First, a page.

Key Deer
Photo by Andy Newman

When the National Key Deer Refuge was established in 1957, its first manager, Jack C. Watson, sometimes employed unorthodox tactics to discourage repeat poachers targeting the diminutive deer under his protection.

In the mid 1950s the Key deer population was less than 50. Today, the herd size is estimated at around 700.

“If he found somebody’s car parked and knew they were hunting, he would politely leave a message telling them not to come back again and disable the car, putting a few bullet holes in the gas tank or the engine,” said Watson’s son, Jack “Kip” Watson.

In the mid 1950s the Key deer population was less than 50. Today, the herd size is estimated at around 700.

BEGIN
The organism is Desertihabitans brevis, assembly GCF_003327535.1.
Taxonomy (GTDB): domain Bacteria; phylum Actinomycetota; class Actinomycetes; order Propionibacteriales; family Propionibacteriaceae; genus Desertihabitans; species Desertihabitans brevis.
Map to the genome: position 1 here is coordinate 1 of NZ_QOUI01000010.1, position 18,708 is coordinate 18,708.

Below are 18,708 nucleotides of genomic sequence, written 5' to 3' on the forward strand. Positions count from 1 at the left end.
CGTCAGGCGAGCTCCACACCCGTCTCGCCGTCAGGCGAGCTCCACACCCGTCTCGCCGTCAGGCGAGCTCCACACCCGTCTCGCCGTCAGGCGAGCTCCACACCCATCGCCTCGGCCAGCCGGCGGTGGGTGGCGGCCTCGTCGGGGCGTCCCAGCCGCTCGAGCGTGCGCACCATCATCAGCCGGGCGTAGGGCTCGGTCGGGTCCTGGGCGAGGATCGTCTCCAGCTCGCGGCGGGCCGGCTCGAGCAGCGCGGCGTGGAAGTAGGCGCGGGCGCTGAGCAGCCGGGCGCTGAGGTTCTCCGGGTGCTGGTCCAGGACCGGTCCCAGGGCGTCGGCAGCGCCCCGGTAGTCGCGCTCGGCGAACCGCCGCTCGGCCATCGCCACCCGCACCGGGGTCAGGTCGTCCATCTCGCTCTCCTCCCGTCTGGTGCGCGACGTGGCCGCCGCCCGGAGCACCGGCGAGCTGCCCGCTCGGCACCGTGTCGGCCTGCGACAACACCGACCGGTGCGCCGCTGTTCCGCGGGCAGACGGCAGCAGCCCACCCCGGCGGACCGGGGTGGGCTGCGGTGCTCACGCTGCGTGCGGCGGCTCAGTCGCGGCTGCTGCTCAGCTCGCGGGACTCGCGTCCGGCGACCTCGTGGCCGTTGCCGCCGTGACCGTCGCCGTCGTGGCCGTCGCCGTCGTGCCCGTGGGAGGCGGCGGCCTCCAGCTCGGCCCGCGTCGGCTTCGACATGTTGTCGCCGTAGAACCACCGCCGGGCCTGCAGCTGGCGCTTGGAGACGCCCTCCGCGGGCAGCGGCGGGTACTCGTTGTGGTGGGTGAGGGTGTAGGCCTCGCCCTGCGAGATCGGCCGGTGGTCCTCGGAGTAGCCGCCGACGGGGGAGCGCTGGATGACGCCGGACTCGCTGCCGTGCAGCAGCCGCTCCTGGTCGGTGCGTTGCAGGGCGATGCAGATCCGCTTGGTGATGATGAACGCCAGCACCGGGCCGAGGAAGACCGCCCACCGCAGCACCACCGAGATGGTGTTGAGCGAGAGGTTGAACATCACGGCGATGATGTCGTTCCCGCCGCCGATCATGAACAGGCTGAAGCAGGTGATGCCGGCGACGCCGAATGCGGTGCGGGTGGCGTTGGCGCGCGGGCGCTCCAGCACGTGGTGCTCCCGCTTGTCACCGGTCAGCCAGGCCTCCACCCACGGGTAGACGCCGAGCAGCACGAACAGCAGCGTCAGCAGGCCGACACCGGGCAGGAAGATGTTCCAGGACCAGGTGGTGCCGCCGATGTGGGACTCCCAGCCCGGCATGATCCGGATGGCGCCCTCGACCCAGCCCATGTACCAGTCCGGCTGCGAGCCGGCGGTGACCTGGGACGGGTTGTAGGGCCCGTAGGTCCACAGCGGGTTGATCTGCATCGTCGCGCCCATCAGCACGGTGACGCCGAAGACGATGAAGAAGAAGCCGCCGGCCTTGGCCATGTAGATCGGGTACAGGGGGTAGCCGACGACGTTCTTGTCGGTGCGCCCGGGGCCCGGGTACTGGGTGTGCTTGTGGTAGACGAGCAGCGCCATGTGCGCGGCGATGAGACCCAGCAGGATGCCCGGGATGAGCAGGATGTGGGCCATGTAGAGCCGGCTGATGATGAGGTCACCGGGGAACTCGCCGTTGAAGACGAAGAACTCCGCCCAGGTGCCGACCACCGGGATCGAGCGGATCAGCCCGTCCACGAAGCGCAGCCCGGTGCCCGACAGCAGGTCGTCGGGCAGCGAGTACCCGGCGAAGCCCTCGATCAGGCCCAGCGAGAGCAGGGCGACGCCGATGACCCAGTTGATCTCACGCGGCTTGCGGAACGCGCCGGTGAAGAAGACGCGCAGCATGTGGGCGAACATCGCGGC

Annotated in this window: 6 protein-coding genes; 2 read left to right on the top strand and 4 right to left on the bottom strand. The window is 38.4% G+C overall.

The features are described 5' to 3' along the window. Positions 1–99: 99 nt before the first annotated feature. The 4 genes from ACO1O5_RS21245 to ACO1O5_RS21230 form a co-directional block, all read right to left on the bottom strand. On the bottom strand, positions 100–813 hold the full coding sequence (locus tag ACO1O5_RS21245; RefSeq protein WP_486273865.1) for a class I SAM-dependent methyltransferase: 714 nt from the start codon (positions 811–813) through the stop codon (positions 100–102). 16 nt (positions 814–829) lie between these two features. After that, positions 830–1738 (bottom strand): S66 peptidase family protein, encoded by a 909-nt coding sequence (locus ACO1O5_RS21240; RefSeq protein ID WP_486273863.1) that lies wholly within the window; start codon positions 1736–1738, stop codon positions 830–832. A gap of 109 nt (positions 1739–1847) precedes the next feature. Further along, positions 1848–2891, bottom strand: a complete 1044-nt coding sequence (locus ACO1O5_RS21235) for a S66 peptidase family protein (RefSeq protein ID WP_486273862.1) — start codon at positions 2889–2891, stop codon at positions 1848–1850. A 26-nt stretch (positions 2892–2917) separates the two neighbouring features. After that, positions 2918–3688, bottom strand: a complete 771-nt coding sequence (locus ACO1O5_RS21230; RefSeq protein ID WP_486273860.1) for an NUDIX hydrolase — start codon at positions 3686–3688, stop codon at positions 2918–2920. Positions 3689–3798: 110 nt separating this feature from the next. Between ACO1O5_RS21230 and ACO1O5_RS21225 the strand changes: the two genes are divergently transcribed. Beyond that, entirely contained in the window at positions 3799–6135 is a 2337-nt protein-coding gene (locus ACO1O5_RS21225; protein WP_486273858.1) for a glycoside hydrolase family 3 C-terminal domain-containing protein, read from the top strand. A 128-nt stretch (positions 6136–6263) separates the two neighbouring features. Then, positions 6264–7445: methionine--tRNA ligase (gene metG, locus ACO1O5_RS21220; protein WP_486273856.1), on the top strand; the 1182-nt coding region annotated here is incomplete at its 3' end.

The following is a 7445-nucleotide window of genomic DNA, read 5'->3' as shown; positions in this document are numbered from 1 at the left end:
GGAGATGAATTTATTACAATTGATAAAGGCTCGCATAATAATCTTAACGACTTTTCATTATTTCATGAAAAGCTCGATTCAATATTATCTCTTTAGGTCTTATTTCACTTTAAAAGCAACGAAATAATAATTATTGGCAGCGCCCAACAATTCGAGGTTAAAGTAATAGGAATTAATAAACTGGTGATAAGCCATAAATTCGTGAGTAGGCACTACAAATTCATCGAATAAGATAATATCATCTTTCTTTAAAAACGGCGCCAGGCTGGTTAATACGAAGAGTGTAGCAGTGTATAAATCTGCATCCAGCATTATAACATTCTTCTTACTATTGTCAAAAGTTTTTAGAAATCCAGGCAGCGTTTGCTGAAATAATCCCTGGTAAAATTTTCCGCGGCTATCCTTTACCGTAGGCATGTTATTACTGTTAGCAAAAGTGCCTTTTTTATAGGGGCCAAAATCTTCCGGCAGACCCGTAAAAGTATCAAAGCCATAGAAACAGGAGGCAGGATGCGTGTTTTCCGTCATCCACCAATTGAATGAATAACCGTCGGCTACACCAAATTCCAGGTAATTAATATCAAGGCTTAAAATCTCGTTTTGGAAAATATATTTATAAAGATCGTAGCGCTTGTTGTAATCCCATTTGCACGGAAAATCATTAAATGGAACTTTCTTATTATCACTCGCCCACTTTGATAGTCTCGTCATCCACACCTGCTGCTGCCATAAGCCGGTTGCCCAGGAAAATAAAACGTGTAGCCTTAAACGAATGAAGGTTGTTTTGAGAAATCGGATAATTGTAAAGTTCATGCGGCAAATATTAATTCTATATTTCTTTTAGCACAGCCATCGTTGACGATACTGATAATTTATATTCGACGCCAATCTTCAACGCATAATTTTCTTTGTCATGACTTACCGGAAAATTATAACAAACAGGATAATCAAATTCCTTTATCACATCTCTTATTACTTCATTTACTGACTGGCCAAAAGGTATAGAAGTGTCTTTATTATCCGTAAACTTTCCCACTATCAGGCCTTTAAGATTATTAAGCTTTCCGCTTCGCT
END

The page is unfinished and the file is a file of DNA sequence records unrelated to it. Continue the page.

Though Watson’s John Wayne-like style would never be acceptable today, NewmanPR quickly identified it as one of the foundations for news story suggestions to herald the 50th anniversary of the National Key Deer Refuge that protects the diminutive deer on Big Pine Key and other islands in the lower Florida Keys.

The 50th anniversary story was carried nationally in print and broadcast venues that included a Nov. 27, 2007, segment on “NBC Nightly News.”

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